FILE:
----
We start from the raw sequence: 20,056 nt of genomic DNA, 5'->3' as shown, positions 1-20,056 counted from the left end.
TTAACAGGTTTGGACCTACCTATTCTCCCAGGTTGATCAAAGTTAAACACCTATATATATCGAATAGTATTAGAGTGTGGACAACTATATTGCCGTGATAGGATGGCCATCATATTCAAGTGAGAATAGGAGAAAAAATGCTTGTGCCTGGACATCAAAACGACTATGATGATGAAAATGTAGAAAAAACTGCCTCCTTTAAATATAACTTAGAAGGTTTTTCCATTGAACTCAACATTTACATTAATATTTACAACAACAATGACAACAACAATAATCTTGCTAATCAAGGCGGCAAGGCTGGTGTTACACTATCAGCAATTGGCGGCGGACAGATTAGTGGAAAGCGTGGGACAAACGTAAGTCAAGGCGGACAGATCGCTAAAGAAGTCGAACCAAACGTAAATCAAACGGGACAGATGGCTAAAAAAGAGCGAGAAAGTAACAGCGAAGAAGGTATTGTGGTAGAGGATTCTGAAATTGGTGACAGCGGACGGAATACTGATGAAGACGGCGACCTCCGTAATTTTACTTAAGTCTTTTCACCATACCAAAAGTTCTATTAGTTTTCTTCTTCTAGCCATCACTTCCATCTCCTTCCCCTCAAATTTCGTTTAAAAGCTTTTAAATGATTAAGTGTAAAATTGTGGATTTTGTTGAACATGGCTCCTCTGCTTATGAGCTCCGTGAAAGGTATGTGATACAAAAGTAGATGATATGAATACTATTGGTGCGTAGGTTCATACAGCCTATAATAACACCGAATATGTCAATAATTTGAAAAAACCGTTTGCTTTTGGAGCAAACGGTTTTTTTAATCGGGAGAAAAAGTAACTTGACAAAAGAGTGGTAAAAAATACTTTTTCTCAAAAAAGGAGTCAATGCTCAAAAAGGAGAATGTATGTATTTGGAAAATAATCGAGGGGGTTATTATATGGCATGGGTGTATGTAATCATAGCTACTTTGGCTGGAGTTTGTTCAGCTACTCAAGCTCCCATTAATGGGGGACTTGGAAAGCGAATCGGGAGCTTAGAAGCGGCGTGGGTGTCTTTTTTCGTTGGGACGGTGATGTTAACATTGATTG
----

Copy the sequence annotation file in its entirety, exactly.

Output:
We start from the raw sequence: 20,056 nt of genomic DNA, 5'->3' as shown, positions 1-20,056 counted from the left end.
TTAACAGGTTTGGACCTACCTATTCTCCCAGGTTGATCAAAGTTAAACACCTATATATATCGAATAGTATTAGAGTGTGGACAACTATATTGCCGTGATAGGATGGCCATCATATTCAAGTGAGAATAGGAGAAAAAATGCTTGTGCCTGGACATCAAAACGACTATGATGATGAAAATGTAGAAAAAACTGCCTCCTTTAAATATAACTTAGAAGGTTTTTCCATTGAACTCAACATTTACATTAATATTTACAACAACAATGACAACAACAATAATCTTGCTAATCAAGGCGGCAAGGCTGGTGTTACACTATCAGCAATTGGCGGCGGACAGATTAGTGGAAAGCGTGGGACAAACGTAAGTCAAGGCGGACAGATCGCTAAAGAAGTCGAACCAAACGTAAATCAAACGGGACAGATGGCTAAAAAAGAGCGAGAAAGTAACAGCGAAGAAGGTATTGTGGTAGAGGATTCTGAAATTGGTGACAGCGGACGGAATACTGATGAAGACGGCGACCTCCGTAATTTTACTTAAGTCTTTTCACCATACCAAAAGTTCTATTAGTTTTCTTCTTCTAGCCATCACTTCCATCTCCTTCCCCTCAAATTTCGTTTAAAAGCTTTTAAATGATTAAGTGTAAAATTGTGGATTTTGTTGAACATGGCTCCTCTGCTTATGAGCTCCGTGAAAGGTATGTGATACAAAAGTAGATGATATGAATACTATTGGTGCGTAGGTTCATACAGCCTATAATAACACCGAATATGTCAATAATTTGAAAAAACCGTTTGCTTTTGGAGCAAACGGTTTTTTTAATCGGGAGAAAAAGTAACTTGACAAAAGAGTGGTAAAAAATACTTTTTCTCAAAAAAGGAGTCAATGCTCAAAAAGGAGAATGTATGTATTTGGAAAATAATCGAGGGGGTTATTATATGGCATGGGTGTATGTAATCATAGCTACTTTGGCTGGAGTTTGTTCAGCTACTCAAGCTCCCATTAATGGGGGACTTGGAAAGCGAATCGGGAGCTTAGAAGCGGCGTGGGTGTCTTTTTTCGTTGGGACGGTGATGTTAACATTGATTG